# Problems of the Week

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Kyle draws 5 cards from a standard deck of cards. The probability that he has a flush (including straight and royal flushes) is $\frac{ 4 \times { 13 \choose 5 } } { 52 \choose 5 } = \frac{ 33} { 16660 }.$ From the remaining 47 cards, Linh draws 5 cards. Given that Kyle has a flush, what is the probability that Linh has a flush? Kyle hosts a DataSkeptic podcast, which explores topics in statistics, machine learning, big data, artificial intelligence, and data science. He focuses on scientific skepticism, misconceptions, and misinformation in these topics.

How many positive integer solutions $(a, b)$ does the equation $a^2+b^2+(a+b)^2=b^3$ have, where $0 Going up! You get into a stationary elevator with a bouncing ball. Its collisions with the floor are perfectly elastic; it always bounces to the same height—in an inertial frame. In this problem, we will simulate what happens to the bounce as the elevator’s acceleration increases very slowly over time.

Suppose at $t=0$ the height of the ball's bounce is $h_0 = \SI{1}{\meter}$ and the elevator begins accelerating upward with a slowly increasing rate $a(t) = \epsilon t.$ When the acceleration of the elevator reaches $a=\frac12 g,$ what is the peak height of the ball above of the floor in each bounce?

Details & Assumptions

• $\epsilon=\SI[per-mode=symbol]{0.01}{\meter\per\second\cubed}.$
• Assume the acceleration due to gravity is $g=\SI[per-mode=symbol]{10}{\meter\per\second\squared}$ everywhere.
• The elastic bounces are instantaneous so that the upward speed of the ball after the bounce is $v_\text{after} = 2 v_\text{elev}-v_\text{before}$ where $v_\text{elev}$ is the instantaneous speed of the elevator. $v_\text{before}$ is the downward velocity of the ball, and $v_\text{before} \lt 0.$
• The instantaneous collisions cannot be described easily using a time-stepping method. Simulate the bouncing exactly to avoid inaccuracies accumulated over many simulated bounces.

import math

g = 10.0 #gravity
epsilon = 0.01 #rate of increase of acceleration

#Initially, the ball is coming off a bounce with velocity that would take it to a height of 1 m in a stationary elevator.
initialState = {"vBall": math.sqrt(2 * g), "vElev": 0, "aElev":0} #vBall: ball velocity // vElev: elevator velocity // aElev: elevator acceleration

def update(state):
# This function uses kinematics to calculate exactly how much time elapses between two consecutive bounces.
# Then computes vBall, vElev and aElev immediately after the next bounce.
#
#Input: the state of the system as the ball is coming off a bounce with the elevator floor
#Returns: the state immediately after the next bounce. Calling this function repeatedly moves the system forward in time.

###Add code HERE to compute the state of the ball immediately before the next bounce###

beforeCollision = {"vBall": vBall_New, "vElev": vElev_New, "aElev": aElev_New} #state right before the collision with the floor
afterCollision = bounce(beforeCollision) #apply the effect of the collision on vBall
return afterCollision

def bounce(state):
#This function applies the update rule to vBall during an instantaneous elastic collision with the floor.
return {"vBall": (-state["vBall"] + 2 * state["vElev"]), "vElev": state["vElev"], "aElev": state["aElev"]}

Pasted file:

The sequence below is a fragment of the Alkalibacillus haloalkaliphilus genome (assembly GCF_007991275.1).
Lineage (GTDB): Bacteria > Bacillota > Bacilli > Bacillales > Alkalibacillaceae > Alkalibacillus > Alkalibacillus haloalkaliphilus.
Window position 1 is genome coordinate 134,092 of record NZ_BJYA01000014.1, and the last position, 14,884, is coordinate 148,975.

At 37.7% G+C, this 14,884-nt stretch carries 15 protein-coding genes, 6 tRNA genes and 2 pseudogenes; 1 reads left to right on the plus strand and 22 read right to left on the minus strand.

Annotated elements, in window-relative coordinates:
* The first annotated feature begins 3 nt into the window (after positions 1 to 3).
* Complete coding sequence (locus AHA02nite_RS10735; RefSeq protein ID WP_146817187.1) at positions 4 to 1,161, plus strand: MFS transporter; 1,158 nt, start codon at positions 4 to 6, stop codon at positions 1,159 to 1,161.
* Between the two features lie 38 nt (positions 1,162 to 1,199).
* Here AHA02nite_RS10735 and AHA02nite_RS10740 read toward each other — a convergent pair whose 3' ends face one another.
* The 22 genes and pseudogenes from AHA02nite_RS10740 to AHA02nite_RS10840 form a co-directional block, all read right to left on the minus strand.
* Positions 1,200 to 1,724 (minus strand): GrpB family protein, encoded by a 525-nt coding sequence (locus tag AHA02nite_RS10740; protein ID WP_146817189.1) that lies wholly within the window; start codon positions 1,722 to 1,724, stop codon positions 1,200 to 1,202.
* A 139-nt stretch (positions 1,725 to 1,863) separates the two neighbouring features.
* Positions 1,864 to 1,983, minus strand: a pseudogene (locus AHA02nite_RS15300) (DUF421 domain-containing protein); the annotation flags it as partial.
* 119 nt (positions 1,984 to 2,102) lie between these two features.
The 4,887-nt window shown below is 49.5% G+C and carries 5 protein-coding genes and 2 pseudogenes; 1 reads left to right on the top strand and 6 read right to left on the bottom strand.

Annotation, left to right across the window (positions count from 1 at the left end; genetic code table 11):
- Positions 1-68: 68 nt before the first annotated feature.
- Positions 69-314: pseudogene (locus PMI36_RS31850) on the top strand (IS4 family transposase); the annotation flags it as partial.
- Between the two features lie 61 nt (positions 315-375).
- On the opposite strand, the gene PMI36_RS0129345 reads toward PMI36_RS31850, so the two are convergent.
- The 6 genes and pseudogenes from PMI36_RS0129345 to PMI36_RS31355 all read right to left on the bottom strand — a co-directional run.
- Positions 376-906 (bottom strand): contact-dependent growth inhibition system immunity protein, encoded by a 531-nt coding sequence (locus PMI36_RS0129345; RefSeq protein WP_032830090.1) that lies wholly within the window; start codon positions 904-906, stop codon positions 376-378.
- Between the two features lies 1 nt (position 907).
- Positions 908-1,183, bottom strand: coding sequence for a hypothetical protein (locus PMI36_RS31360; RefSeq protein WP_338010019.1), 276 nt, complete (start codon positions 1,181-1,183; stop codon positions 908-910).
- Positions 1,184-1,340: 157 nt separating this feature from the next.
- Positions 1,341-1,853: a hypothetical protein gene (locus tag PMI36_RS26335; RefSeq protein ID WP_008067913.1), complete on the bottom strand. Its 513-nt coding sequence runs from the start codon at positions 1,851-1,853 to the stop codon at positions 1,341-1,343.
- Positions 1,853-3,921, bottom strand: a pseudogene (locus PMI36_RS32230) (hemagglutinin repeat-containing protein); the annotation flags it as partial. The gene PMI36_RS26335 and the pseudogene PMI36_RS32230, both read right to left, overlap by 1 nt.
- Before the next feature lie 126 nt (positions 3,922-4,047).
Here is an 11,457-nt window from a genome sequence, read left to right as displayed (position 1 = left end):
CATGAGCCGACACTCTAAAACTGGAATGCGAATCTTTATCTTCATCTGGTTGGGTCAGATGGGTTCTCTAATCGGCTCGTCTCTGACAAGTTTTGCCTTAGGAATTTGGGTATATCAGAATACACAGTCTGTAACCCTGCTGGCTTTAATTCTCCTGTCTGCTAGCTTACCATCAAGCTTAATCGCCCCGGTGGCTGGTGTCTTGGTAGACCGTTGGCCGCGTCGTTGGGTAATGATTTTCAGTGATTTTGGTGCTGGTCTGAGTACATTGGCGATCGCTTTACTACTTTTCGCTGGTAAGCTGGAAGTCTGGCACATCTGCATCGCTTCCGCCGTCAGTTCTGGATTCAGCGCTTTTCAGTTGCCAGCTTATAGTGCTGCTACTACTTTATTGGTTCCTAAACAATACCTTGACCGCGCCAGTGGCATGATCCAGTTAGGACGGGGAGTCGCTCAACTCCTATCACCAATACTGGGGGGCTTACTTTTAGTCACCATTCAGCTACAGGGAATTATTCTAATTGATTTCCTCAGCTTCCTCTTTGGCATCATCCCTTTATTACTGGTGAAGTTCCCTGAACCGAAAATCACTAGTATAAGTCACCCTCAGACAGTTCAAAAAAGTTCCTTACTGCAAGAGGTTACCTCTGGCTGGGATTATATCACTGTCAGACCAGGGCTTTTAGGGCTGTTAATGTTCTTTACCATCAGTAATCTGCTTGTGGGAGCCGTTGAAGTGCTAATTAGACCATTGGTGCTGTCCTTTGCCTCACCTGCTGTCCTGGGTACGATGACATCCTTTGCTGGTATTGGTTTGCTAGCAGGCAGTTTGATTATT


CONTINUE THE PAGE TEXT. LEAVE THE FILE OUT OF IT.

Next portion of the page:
def hmax(state):
#This function computes the maximum height after a bounce. At tmax, the relative speed vBall-vElev = 0 and the ball reaches its max height.
tmax = 1 / (epsilon) * (-(g + state["aElev"]) + math.sqrt((g + state["aElev"])**2 + 2 * epsilon * (state["vBall"] - state["vElev"])))

#Returns the difference between the height of the ball and the elevator floor
return state["vBall"] * tmax - 0.5 * (g + state["aElev"]) * tmax ** 2 - state["vElev"] * tmax - 1/6 * epsilon * tmax**3

def simulate(state):
#This function updates the initial state until the acceleration exceeds g/2, then prints the max height of the previous bounce.
while (state["aElev"] < 0.5 * g):
prevState = state #Save the previous state of the system
state = update(state) #Compute the state after the next bounce

print("The max height is %f" % hmax(prevState))

simulate(initialState)
Python 3
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NASA has captured an extraterrestrial space probe that has been in space for millions of years. The probe was operated by a kind of radionuclide battery, which on launch consisted of a pure block of plutonium-244. Now, the isotope ratio between thorium-232 and plutonium-244 is 1:1 due to the radioactive decay $(N_\text{Pu} = N_\text{Th}).$

How long was the probe in space? (Specify the time in millions of years and round it to the nearest integer.) Details and Assumptions:

• Plutonium-244 decays in a two-step reaction into thorium-232: $^{244}\text{Pu} \longrightarrow \,^{236}\text{U} \longrightarrow \,^{232}\text{Th}.$
• The half-lives of plutonium-244 and uranium-236 are 80 and 23 million years, respectively.
• Thorium-232 is stable (half-life is longer than 10 billion years).

I have two distinct, fair, six-sided dice that have positive integers on their sides. Neither of the dice is a "normal" die (i.e., with 1, 2, 3, 4, 5, and 6 on the sides).

Interestingly, the probability distribution of the sum of rolling these two dice is exactly the same as that of the sum of rolling 2 "normal" dice.

Let the numbers on the first die be $(a_1, a_2, a_3, a_4, a_5, a_6),$ and those on the second $(b_1, b_2, b_3, b_4, b_5, b_6),$ where $a_1\leq a_2 \leq\cdots\leq a_6$ and $b_1\leq b_2 \leq \cdots\leq b_6.$

Submit your answer as the product of these two 6-digit integers: $\overline{a_1 a_2 a_3 a_4 a_5 a_6} \times \overline{b_1 b_2 b_3 b_4 b_5 b_6 }.$ The dice above have 1,1,2,2,4,8 and 1,2,3,3,4,4 on their sides. Their sum can produce the same numbers (2-12) as the sum of two ordinary dice, but not with the same probability distribution.

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